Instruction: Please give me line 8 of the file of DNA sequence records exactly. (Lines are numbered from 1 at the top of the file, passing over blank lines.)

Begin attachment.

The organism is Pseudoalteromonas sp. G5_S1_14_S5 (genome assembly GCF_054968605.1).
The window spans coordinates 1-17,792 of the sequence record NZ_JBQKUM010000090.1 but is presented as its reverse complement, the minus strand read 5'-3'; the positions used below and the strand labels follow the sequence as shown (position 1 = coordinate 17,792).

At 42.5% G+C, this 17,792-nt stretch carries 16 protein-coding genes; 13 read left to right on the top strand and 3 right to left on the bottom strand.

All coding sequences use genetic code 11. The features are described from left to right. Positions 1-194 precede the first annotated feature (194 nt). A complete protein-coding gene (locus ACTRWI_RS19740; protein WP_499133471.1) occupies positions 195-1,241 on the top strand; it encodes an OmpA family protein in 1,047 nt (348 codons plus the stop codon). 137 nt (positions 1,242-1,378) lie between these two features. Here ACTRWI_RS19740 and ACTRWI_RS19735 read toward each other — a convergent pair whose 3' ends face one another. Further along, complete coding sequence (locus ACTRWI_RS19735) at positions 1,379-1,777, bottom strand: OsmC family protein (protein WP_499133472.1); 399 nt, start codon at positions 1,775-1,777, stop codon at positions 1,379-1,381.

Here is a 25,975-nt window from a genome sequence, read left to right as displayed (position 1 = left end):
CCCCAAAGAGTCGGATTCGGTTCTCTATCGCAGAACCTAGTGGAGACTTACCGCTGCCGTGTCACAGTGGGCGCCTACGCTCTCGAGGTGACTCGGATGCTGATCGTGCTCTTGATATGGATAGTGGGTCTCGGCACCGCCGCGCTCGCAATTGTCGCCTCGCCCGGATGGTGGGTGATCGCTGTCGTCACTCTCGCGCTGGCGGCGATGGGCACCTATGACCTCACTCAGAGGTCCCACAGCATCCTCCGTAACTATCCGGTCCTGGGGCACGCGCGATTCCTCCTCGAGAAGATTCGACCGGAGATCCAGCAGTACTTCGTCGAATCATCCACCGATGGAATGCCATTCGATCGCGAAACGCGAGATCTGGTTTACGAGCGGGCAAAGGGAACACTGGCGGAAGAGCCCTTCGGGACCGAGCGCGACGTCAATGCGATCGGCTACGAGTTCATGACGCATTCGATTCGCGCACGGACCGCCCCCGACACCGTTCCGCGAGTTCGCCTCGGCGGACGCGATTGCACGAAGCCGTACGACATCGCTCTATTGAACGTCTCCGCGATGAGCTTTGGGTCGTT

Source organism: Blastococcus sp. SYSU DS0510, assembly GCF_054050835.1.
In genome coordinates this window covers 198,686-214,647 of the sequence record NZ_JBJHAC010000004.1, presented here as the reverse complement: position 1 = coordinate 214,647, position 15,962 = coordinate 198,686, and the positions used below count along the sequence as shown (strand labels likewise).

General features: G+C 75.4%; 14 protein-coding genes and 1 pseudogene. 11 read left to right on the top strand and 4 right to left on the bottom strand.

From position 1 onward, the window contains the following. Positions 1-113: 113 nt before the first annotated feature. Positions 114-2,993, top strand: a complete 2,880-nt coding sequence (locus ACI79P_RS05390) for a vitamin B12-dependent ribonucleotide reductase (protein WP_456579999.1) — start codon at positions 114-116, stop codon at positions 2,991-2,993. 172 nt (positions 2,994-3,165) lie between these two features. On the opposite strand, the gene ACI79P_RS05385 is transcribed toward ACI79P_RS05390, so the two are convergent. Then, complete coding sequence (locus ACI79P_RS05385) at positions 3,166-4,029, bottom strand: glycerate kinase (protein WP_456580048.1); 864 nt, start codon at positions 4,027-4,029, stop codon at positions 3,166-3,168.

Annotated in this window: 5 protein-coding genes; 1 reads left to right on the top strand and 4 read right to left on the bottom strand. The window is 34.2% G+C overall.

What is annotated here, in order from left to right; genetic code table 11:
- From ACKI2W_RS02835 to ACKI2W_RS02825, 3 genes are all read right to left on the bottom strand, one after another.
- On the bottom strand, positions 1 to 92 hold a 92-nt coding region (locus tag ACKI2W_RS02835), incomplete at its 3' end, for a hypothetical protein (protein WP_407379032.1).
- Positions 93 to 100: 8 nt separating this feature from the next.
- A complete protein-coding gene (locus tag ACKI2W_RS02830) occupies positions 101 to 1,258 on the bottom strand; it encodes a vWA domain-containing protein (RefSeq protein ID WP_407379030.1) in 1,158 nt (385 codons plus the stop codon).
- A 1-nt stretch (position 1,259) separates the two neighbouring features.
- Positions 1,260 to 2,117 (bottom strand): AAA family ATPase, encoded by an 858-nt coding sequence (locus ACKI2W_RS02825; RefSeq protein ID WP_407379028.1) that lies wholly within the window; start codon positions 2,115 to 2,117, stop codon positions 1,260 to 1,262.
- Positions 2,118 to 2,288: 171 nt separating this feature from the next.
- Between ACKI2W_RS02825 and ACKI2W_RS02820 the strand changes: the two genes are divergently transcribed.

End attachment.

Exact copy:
In genome coordinates this window covers 198,686-214,647 of the sequence record NZ_JBJHAC010000004.1, presented here as the reverse complement: position 1 = coordinate 214,647, position 15,962 = coordinate 198,686, and the positions used below count along the sequence as shown (strand labels likewise).